Can a small venture capital firm make a difference?

Marc Andreessen, who helped start Netscape, and long-time partner Ben Horowitz have launched a $300 million VC fund to invest in tech companies. Compared to the billion dollar arsenals of other venture capital firms, it's an extremely small sum to make a dent in the market, and it may be too small for Andreessen to make any meaningful investments.

But Andreessen's philosophy is off-beat and it just may work. He was an early investor in Twitter, which initially raised just a few million dollars, according to The New York Times. He has also put capital into several other early-stage companies, all at a time when they probably needed only modest sums to get off the ground.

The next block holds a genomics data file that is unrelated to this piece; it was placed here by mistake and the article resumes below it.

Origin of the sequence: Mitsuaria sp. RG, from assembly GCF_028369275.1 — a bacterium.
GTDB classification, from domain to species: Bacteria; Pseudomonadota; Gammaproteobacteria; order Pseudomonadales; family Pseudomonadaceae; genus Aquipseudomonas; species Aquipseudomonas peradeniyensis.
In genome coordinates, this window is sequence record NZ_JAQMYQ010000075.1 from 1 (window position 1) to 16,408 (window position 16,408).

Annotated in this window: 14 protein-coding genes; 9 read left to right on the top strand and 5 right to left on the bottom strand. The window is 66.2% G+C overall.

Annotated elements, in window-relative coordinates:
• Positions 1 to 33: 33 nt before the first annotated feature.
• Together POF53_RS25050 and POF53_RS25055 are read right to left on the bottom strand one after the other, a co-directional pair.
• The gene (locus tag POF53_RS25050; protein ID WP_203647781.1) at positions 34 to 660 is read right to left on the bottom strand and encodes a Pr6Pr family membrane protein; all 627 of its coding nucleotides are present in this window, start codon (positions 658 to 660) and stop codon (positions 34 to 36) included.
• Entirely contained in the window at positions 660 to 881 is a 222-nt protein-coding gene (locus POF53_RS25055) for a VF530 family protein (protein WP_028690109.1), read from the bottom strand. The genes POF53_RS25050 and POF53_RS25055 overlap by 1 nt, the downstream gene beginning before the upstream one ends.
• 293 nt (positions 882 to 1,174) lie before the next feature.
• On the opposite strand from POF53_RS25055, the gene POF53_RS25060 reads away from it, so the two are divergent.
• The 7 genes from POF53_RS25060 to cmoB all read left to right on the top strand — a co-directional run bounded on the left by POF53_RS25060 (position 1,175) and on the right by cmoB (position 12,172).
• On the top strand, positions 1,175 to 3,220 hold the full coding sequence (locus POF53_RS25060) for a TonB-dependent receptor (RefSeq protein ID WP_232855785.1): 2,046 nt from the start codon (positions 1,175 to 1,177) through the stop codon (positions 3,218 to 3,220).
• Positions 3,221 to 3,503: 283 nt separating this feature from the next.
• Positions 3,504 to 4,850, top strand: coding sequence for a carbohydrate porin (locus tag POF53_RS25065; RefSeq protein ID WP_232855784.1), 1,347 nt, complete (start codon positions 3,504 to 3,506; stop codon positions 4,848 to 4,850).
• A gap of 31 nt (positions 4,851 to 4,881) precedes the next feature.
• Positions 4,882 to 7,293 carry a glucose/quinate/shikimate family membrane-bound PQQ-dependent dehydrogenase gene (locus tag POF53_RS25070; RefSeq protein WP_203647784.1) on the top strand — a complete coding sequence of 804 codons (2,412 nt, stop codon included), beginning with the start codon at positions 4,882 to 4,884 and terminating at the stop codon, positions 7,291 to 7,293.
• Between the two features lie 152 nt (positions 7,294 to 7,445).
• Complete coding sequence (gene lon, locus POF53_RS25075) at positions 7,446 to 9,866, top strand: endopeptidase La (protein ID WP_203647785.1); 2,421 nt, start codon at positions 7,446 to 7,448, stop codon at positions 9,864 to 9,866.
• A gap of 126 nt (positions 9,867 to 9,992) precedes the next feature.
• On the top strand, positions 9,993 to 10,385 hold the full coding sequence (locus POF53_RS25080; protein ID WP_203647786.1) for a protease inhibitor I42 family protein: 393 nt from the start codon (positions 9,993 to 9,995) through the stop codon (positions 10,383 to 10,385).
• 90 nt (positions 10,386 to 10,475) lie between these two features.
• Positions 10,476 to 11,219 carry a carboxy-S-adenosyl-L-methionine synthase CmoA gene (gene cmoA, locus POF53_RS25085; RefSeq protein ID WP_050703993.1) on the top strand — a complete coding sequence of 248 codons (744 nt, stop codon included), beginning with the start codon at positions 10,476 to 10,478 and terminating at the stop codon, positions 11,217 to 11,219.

Whether the new Andreessen fund will work turns on a simple and very risky premise, which is that he can use brains and analysis instead of large sums of money to get significant stakes in companies that will be out-sized successes. Most venture firms put enough capital into new companies to get a relatively large stake and provide them money to make it though what could be two or three years of development and marketing.

Andreessen's approach will only work if he is the smartest guy in the room.

Douglas A. McIntyre is an editor at 24/7 Wall St.

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